EDGEFIELD, S.C. - A second candidate has filed a protest with the Edgefield County Election Commission, saying problems at the polls and illegal politicking justify a revote.
District 6 school board candidate Kenneth Collier's attorney, Michael Medlock, said Wednesday that he notified Election Commission Chairwoman Carol Rhoads of his client's request for a hearing.
Mr. Collier lost his bid for a second term to Sallie B. Cooks by only 26 votes.
Edgefield County Council Republican candidate Tim Padgett, also represented by Mr. Medlock, asked Monday for a revote. Mr. Padgett lost to Democrat Bill Vaughan by 22 votes.
Mr. Padgett said he discovered that some residents of District 2, encompassing Edgefield, were kept from voting in that race, while some who did not live in the district did vote.
Voters in Mr. Collier's district, which includes part of Trenton and Merriwether, also said they were not allowed to enter a "protest vote" for Mr. Collier. They claim the precinct book incorrectly showed they should not vote in his election, Mr. Medlock said.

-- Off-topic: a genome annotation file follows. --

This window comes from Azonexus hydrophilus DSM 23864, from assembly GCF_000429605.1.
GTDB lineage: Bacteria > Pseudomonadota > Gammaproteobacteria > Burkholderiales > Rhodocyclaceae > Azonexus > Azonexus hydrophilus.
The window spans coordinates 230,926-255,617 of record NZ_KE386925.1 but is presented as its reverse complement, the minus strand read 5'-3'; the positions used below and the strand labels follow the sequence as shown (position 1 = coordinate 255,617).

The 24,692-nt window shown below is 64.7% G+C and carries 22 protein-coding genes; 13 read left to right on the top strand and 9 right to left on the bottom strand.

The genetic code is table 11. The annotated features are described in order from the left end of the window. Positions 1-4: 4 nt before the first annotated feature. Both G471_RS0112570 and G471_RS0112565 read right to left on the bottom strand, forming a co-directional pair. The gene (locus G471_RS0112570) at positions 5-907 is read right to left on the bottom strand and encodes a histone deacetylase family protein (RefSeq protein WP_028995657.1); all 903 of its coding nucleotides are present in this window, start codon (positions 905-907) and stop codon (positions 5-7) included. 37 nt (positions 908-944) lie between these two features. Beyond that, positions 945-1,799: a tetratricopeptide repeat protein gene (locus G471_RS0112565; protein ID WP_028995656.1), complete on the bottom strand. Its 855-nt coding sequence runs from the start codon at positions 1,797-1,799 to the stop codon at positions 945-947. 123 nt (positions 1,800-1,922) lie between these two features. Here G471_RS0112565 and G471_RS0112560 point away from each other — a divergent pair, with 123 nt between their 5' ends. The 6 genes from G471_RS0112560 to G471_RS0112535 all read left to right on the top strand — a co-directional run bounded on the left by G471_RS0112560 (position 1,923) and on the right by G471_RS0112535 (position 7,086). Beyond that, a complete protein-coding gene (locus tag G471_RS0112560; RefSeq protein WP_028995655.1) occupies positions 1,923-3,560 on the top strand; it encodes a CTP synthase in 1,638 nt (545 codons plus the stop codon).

Protest votes are required when a voter insists on the right to vote in a district, but most people don't know that, the Edgefield attorney said.
But incorrect precinct books aren't the main reason Mr. Collier is upset. He also blames faulty machines and a biased poll worker for costing him some votes.
Polls at Douglas Elementary School in Trenton did not open until 8:45 a.m., an hour and 15 minutes later than state law requires, because the voting machines were down, Mr. Medlock said. But state law provides for "unofficial ballots" for those who wish to vote while machines are inoperative.
Instead of using the unofficial paper ballots, the poll manager told voters that the precinct would stay open until 8:45 p.m., Mr. Medlock said. Those voters who returned after 7 were not allowed to vote, he said.
Mr. Medlock also said that the poll watcher for the Democratic Party was related to a candidate on the ballot - his client's opponent. Myrtis Brightharp, the poll watcher, is a sister-in-law of Mrs. Cooks, and campaign materials supporting Mrs. Cooks were illegally allowed in the voting place, he said.
The Election Commission will hold a hearing at 7 p.m. Monday in county council chambers, 215 Jeter St., to decide if either protester is entitled to a new election.
Any candidate can appeal the decision to the South Carolina Election Commission, which would hold a hearing between Nov. 27 and Dec. 11, Mrs. Rhoads said.
Reach Katie Throne at (803) 279-6895.